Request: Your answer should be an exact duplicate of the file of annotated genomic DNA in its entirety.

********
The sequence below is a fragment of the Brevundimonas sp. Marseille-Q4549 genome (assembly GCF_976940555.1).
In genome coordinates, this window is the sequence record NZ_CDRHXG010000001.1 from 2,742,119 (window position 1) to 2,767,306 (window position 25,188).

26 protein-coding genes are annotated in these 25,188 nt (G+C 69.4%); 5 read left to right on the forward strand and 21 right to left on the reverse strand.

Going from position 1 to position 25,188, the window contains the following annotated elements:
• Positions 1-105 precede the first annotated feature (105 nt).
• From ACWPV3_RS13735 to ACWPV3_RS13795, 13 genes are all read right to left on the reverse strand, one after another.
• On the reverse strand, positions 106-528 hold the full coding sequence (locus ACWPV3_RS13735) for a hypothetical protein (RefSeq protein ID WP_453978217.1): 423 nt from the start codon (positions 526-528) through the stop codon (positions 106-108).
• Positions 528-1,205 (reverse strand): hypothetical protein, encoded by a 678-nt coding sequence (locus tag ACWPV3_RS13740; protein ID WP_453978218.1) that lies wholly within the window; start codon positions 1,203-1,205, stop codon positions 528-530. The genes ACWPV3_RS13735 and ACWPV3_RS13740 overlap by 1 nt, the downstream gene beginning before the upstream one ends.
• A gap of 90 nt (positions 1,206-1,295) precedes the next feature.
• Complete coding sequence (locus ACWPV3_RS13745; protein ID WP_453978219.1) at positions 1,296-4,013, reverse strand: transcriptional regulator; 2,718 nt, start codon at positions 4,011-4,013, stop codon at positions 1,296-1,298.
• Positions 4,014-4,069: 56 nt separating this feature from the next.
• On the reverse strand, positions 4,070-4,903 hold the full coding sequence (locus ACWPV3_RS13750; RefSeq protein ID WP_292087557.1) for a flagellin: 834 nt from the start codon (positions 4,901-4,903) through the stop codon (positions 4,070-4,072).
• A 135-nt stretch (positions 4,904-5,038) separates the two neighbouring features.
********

The sequence below is a fragment of the Brevundimonas sp. Marseille-Q4549 genome (assembly GCF_976940555.1).
In genome coordinates, this window is the sequence record NZ_CDRHXG010000001.1 from 2,742,119 (window position 1) to 2,767,306 (window position 25,188).

26 protein-coding genes are annotated in these 25,188 nt (G+C 69.4%); 5 read left to right on the forward strand and 21 right to left on the reverse strand.

Going from position 1 to position 25,188, the window contains the following annotated elements:
• Positions 1-105 precede the first annotated feature (105 nt).
• From ACWPV3_RS13735 to ACWPV3_RS13795, 13 genes are all read right to left on the reverse strand, one after another.
• On the reverse strand, positions 106-528 hold the full coding sequence (locus ACWPV3_RS13735) for a hypothetical protein (RefSeq protein ID WP_453978217.1): 423 nt from the start codon (positions 526-528) through the stop codon (positions 106-108).
• Positions 528-1,205 (reverse strand): hypothetical protein, encoded by a 678-nt coding sequence (locus tag ACWPV3_RS13740; protein ID WP_453978218.1) that lies wholly within the window; start codon positions 1,203-1,205, stop codon positions 528-530. The genes ACWPV3_RS13735 and ACWPV3_RS13740 overlap by 1 nt, the downstream gene beginning before the upstream one ends.
• A gap of 90 nt (positions 1,206-1,295) precedes the next feature.
• Complete coding sequence (locus ACWPV3_RS13745; protein ID WP_453978219.1) at positions 1,296-4,013, reverse strand: transcriptional regulator; 2,718 nt, start codon at positions 4,011-4,013, stop codon at positions 1,296-1,298.
• Positions 4,014-4,069: 56 nt separating this feature from the next.
• On the reverse strand, positions 4,070-4,903 hold the full coding sequence (locus ACWPV3_RS13750; RefSeq protein ID WP_292087557.1) for a flagellin: 834 nt from the start codon (positions 4,901-4,903) through the stop codon (positions 4,070-4,072).
• A 135-nt stretch (positions 4,904-5,038) separates the two neighbouring features.